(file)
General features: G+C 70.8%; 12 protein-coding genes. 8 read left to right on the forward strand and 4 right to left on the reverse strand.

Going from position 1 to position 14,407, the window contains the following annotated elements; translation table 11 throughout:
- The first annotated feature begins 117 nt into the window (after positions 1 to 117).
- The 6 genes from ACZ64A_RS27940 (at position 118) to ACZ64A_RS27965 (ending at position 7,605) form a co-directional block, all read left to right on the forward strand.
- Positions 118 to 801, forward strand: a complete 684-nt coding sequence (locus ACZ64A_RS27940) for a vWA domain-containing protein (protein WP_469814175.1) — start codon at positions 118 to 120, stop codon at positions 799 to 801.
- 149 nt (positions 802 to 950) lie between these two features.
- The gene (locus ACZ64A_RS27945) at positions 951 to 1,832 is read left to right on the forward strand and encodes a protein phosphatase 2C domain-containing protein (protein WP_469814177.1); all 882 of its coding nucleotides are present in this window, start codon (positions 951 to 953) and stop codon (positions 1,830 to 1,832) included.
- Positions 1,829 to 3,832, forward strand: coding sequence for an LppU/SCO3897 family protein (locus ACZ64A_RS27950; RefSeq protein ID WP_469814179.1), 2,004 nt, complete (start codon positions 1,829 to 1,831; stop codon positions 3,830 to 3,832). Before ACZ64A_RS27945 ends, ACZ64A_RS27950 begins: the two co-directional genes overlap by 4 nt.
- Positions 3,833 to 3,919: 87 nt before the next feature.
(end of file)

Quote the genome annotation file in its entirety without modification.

General features: G+C 70.8%; 12 protein-coding genes. 8 read left to right on the forward strand and 4 right to left on the reverse strand.

Going from position 1 to position 14,407, the window contains the following annotated elements; translation table 11 throughout:
- The first annotated feature begins 117 nt into the window (after positions 1 to 117).
- The 6 genes from ACZ64A_RS27940 (at position 118) to ACZ64A_RS27965 (ending at position 7,605) form a co-directional block, all read left to right on the forward strand.
- Positions 118 to 801, forward strand: a complete 684-nt coding sequence (locus ACZ64A_RS27940) for a vWA domain-containing protein (protein WP_469814175.1) — start codon at positions 118 to 120, stop codon at positions 799 to 801.
- 149 nt (positions 802 to 950) lie between these two features.
- The gene (locus ACZ64A_RS27945) at positions 951 to 1,832 is read left to right on the forward strand and encodes a protein phosphatase 2C domain-containing protein (protein WP_469814177.1); all 882 of its coding nucleotides are present in this window, start codon (positions 951 to 953) and stop codon (positions 1,830 to 1,832) included.
- Positions 1,829 to 3,832, forward strand: coding sequence for an LppU/SCO3897 family protein (locus ACZ64A_RS27950; RefSeq protein ID WP_469814179.1), 2,004 nt, complete (start codon positions 1,829 to 1,831; stop codon positions 3,830 to 3,832). Before ACZ64A_RS27945 ends, ACZ64A_RS27950 begins: the two co-directional genes overlap by 4 nt.
- Positions 3,833 to 3,919: 87 nt before the next feature.